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DIRECTOR: Yoshimitsu Banno RELEASE DATE: July 24, 1971 RATING: PG
CAST: Akira Yamauchi, Hiroyuki Kawase, et al.
// review by Jeff

Godzilla encounters his worst enemy yet: polluted air!

Ah, Godzilla, you're such a wicked icon of heroics. The dinosaur preserved in modern society by atomic radiation (I think) has not always been a saviour to humanity. Back in the 1950s when he was first introduced to the world, he was depicted as a menace upon society, destroying everything in his path with only the notion of total destruction in his peanut brain. But over time, his image has changed substantially from the world's tallest enemy to the world's tallest hero, defender of the people against all the other annoying monsters that seem to show up on a regular basis. (Of course, he later ended up becoming a terror to humanity again around the mid-1980s... including in that funky 1998 Americanized Godzilla film... what a waste!) But Godzilla movies, particularly those from the 1970s that were dubbed for American audiences, are known somewhat for their... um... mediocrity. And on that lovely note, I give you a review of "Godzilla vs. the Smog Monster", also known as "Godzilla vs. Hedorah", or "Gojira tai Hedorâ" in Japanese.

Mankind's excessive tendency to pollute the planet is finally coming back to bite them in the rear end! The monster Hedorah has come from outer space and landed on Earth, feeding on sludge in the oceans and smog in the industrial regions of varied cities (as seen in the film, only in Japan, and it seems that Hedorah is only going around areas near the town where the main characters reside). So Hedorah, gorging itself with yucky pollutants, starts to become larger and larger, and begins taking on other forms to accommodate for its location, whether it be swimming in water, walking on land, or flying through the air! Hedorah is also spraying noxious fumes as it flies overhead, corroding everything in its path and killing people exposed to the gas (or at least making them very ill). Nobody seems to know how to handle it (some people pass the time by dancing to rock music at a bonfire in protest of the pollution caused by man); not even Godzilla can kill this foreign creature. All seems to be lost when Dr. Yano, the great (and now bed-ridden scientist due to an encounter with Hedorah) suggests preparing giant electrodes to dry out the smog monster and defeat it. Unfortunately, the damn thing fails, but Godzilla gets the electrodes functioning with the help of his mighty atomic breath, and Hedorah dries up. Of course, it still tries to escape by flying away, but Godzilla gets the last laugh after he does the same and finishes Hedorah off. The last shot of the film depicts Godzilla walking back to Monster Island as the sun rises.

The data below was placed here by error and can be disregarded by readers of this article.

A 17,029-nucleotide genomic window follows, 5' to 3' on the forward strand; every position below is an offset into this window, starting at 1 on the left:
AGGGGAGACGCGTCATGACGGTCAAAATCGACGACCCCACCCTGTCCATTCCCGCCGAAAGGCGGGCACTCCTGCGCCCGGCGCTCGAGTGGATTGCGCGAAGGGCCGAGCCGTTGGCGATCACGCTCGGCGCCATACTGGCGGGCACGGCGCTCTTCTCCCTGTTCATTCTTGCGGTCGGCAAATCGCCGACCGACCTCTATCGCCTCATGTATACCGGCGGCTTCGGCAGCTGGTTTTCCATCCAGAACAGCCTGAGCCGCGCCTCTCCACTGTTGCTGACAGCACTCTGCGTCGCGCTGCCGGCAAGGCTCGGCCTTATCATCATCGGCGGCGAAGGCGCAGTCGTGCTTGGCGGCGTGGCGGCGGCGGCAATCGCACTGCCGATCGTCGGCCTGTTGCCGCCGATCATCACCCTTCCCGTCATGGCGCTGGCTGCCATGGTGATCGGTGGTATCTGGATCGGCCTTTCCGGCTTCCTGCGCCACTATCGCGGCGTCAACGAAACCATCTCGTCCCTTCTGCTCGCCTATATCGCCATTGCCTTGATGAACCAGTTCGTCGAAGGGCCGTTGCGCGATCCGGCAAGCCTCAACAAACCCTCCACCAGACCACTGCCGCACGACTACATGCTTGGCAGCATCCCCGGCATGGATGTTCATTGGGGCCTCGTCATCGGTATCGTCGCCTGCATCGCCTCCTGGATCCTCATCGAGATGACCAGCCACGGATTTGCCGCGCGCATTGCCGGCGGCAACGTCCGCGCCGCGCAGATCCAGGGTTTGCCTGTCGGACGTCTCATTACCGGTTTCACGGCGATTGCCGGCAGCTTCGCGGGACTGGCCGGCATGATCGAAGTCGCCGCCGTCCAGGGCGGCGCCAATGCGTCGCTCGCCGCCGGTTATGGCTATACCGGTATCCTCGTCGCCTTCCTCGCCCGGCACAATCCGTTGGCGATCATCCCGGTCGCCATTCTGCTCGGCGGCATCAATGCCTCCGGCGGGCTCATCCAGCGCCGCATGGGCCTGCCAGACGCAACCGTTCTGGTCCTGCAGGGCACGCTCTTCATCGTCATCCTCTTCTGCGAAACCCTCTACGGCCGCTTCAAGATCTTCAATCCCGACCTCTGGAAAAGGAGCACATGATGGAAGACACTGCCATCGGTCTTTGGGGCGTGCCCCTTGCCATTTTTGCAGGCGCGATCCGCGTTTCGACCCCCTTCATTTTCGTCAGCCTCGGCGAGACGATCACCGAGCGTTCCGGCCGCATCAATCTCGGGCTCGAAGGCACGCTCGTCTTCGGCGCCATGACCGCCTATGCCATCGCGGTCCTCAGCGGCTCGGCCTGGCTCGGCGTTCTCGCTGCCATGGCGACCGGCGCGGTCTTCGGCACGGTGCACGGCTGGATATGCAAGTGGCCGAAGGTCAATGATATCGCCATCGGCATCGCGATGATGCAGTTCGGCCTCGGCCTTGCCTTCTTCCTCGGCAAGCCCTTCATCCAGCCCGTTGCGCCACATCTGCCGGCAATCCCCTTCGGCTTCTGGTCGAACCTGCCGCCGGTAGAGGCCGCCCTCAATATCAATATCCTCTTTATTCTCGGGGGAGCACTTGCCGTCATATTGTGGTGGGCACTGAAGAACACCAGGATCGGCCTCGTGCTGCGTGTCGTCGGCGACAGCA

The premise is indeed ridiculous, but it certainly matches the slightly goofy atmosphere of the film. Even though I have a "digitally remastered" edition of this movie on DVD, the video quality is surprisingly poor. Many scenes are far too scratchy; it's as if I'm watching the original version on a video reel... that's been attacked by people who like scratching film with rusty coins. I suppose all the whispy scratches just add to the campiness of this movie though. But that's not all that seems to be awry here. Primarily, the dubbing is just downright awful, particularly by whoever voices Ken Yano, the little boy in the film. When he's yelling out "Papaaaaaaaaa!" (even though his father is exploring underwater and likely can't hear him being a loud ass), you just want to pull out your trusty earplugs and drown out the nasty wailing. The script's translation is also dull and does not even closely resemble something a normal person would say. The movie's vocalized theme song, "Save The Earth", also feels horribly translated, although it's mildly catchy, particularly when it's sung by a woman in a slinky fish suit. However, this may work slightly in the film's favor, as bad voiceovers and a translation worthy of toilet paper status might mask even poorer acting and script-writing in its native Japanese language. Yet the characters still seem a little lifeless and do not react as one normally would to the horrific events of Hedorah's doing. A prime example is when Hedorah is coming close to Ken Yano (the little know-it-all boy, who far too frequently says "Listen to what I say!"), and actually leaps right over him. Ken doesn't even react with the slightest bit of fear. Instead, he just holds his knife in the air and slices the smog monster a bit (although not much happens as a result). Be afraid, Ken! Be very afraid! He also doesn't show any happiness or sadness or any emotion at all while riding a rollercoaster. Come on! It's a rollercoaster! You should be screaming or smiling (at least until you go upside-down, in which case you would then spew out your internal organs through your mouth).